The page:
Diagnose, Treatment and Prevention of Monkeypox

Diagnose of monkeypox; treatment of monkeypox; prevention of monkeypox
Medical Tutors Limited
November 22, 2019

02:33 PM

How can monkeypox be diagnosed, treated and prevented?

Diagnoses of Monkeypox

Diagnosing monkeypox among humans might be a little bit difficult due to its form or outlook i.e. resemblance with smallpox or chickenpox. In Nigeria, diagnosing monkeypox is usually by the patient’s history and the examination exercise that might show the pox lesions on the body.

However, monkeypox can only be diagnosed definitively in the laboratory where the virus can be identified by a number of different tests that need to be conducted in specialized laboratories using PCR (polymerase chain reaction), ELISA (enzyme-linked immunosorbent assay) or Western blotting tests (i.e. immunoblotting); although this diagnosis might rule out other possible and common diseases like smallpox.

For optimum diagnosis, specimens from lesions – vesicular swabs of lesion exudates or crusts stored in a dry, sterile tube (no viral transport media) and kept cold are usually used. Blood and serum can be used but often can be inconclusive because of short duration of viremia and timing of specimen collection. In order to interpret test results it is critical that patient information is provided with the specimens including: a) approximate date of onset of fever, b) date of onset of rash, c) date of specimen collection, d) current status of the individual (stage of rash), and e) age

Due to the unlikely outcome of diagnosis, most medical professionals are usually advised to be careful in dealing with patients who might have pox lesions showing all over their body while attending or treating them.

Also the clinical differential diagnoses that must be considered while attending to patients with monkeypox symptoms include other rash illnesses, such as, smallpox (even though it is eradicated), chickenpox, measles, bacterial skin infections, scabies, syphilis, and medication - associated allergies. Lymphadenopathy during the prodromal stage of illness can be a clinical feature to distinguish monkeypox from smallpox.

Treatment of Monkeypox

Currently there are no specific treatments or vaccines available for monkeypox infection, but outbreaks can be controlled. Vaccination against smallpox has been proven to be 85% effective in preventing monkeypox. Therefore it is recommended that:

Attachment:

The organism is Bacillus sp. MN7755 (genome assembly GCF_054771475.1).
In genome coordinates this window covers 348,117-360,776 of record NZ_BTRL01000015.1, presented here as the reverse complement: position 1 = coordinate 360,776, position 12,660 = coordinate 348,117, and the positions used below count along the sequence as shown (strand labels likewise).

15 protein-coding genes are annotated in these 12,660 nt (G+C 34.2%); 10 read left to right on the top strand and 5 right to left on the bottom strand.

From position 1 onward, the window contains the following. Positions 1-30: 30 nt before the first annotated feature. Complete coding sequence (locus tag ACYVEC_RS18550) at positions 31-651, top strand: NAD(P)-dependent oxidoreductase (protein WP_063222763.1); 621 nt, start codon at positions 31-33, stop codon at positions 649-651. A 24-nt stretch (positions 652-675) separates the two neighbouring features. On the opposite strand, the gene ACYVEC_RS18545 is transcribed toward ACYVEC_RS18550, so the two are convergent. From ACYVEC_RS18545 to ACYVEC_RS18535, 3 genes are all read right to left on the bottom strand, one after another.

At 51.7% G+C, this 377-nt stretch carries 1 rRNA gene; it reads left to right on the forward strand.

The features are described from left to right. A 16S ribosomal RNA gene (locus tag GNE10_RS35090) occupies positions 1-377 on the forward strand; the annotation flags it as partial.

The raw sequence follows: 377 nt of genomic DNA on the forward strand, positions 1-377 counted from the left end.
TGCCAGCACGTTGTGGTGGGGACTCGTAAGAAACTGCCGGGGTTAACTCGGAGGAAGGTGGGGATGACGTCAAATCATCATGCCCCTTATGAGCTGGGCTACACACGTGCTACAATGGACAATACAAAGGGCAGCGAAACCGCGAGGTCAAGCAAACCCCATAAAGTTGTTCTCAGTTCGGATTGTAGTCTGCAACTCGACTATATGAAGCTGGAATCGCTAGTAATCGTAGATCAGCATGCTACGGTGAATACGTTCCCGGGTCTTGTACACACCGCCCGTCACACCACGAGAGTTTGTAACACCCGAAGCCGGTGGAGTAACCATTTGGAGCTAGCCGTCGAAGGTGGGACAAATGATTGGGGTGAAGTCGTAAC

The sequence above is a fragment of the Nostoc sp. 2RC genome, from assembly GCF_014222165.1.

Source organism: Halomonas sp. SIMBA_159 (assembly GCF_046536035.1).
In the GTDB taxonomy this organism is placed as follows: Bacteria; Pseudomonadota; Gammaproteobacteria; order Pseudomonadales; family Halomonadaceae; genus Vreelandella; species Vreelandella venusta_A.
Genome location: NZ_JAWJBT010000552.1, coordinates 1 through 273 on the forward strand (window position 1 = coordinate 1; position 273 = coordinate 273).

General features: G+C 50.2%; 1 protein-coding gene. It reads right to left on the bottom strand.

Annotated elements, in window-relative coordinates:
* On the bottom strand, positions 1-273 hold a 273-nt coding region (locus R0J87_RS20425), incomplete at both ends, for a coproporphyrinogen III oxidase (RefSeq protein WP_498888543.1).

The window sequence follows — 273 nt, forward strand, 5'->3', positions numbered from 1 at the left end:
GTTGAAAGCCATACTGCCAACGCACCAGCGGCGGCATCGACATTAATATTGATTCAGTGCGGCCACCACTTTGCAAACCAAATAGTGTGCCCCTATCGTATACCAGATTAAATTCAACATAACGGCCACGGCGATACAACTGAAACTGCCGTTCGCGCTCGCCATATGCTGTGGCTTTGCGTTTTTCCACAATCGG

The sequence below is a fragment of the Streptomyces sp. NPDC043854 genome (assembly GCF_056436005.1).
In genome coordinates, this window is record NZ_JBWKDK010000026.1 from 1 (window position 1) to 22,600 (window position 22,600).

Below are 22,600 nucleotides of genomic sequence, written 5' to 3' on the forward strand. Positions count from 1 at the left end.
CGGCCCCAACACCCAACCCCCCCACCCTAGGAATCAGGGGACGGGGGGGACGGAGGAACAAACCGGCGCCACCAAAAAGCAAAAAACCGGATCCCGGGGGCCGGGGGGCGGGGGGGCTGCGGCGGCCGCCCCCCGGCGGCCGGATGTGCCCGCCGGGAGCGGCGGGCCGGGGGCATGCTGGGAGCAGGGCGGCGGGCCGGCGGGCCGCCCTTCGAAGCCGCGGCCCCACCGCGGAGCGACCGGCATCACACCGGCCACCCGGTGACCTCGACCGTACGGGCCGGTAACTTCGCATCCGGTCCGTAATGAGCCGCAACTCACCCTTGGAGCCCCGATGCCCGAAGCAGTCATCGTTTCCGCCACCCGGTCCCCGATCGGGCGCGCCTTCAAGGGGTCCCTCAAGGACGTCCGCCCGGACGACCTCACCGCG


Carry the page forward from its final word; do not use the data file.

• A smallpox vaccination should be administered within two weeks of exposure to monkeypox.
  • Cidofovir (Vistide), an antiviral drug, is suggested for patients with severe, life-threatening symptoms.
  • Vaccinia immune globulin may be used, but efficacy of use has not been proved yet.

Prevention of Monkeypox

Prevention for Individuals and Families

During human monkeypox outbreaks, close contact with other patients is the most significant risk factor for monkeypox virus infection. In the absence of specific treatment or vaccine, the only way to reduce infection in people is by raising awareness of the risk factors and educating people about the measures they can take to reduce exposure to the virus. Surveillance measures and rapid identification of new cases is critical for outbreak containment. These are number of other measures that can be taken to prevent infection with monkeypox virus:

  • Avoid any contact with rodents and animals that could harbour the virus
  • Avoid direct exposure to blood and meat, as well as thoroughly cooking them prior to consumption.
  • Use of gloves and other appropriate protective clothing should be worn while handling sick animals or their infected tissues, and during slaughtering procedures.
  • Close physical contact with monkeypox infected people or contaminated materials should be avoided.
  • Gloves and protective equipment should be worn when taking care of ill people.
  • Regular hand washing should be carried out after caring for or visiting sick people.
  • Isolation of patients either at home or in health facilities is recommended. 

Prevention for Medical Professionals

  • Medical professionals caring for patients with suspected or confirmed monkeypox virus infection, or handling specimens from them, should implement standard infection control precautions.
  • Medical practitioners and others treating or exposed to patients with monkeypox or their samples should consider being immunized against.
  • Older smallpox vaccines should not be administered to people with comprised immune systems.
  • Samples taken from people and animals with suspected monkeypox virus infection should be handled by trained staff working in suitably equipped laboratories.
  • Transporting of patient specimens should ensure safe packaging and follow guidelines for infectious substances.

Also the government of each country could provide laws that restricts or ban the movement of small animals, mammals or rodents from one African country to another or across the continent. Captive animals that are potentially infected with monkeypox should be isolated from other animals and placed into immediate quarantine. Any animals that might have come into contact with an infected animal should be quarantined, handled with standard precautions and observed for monkeypox symptoms for 30 days.

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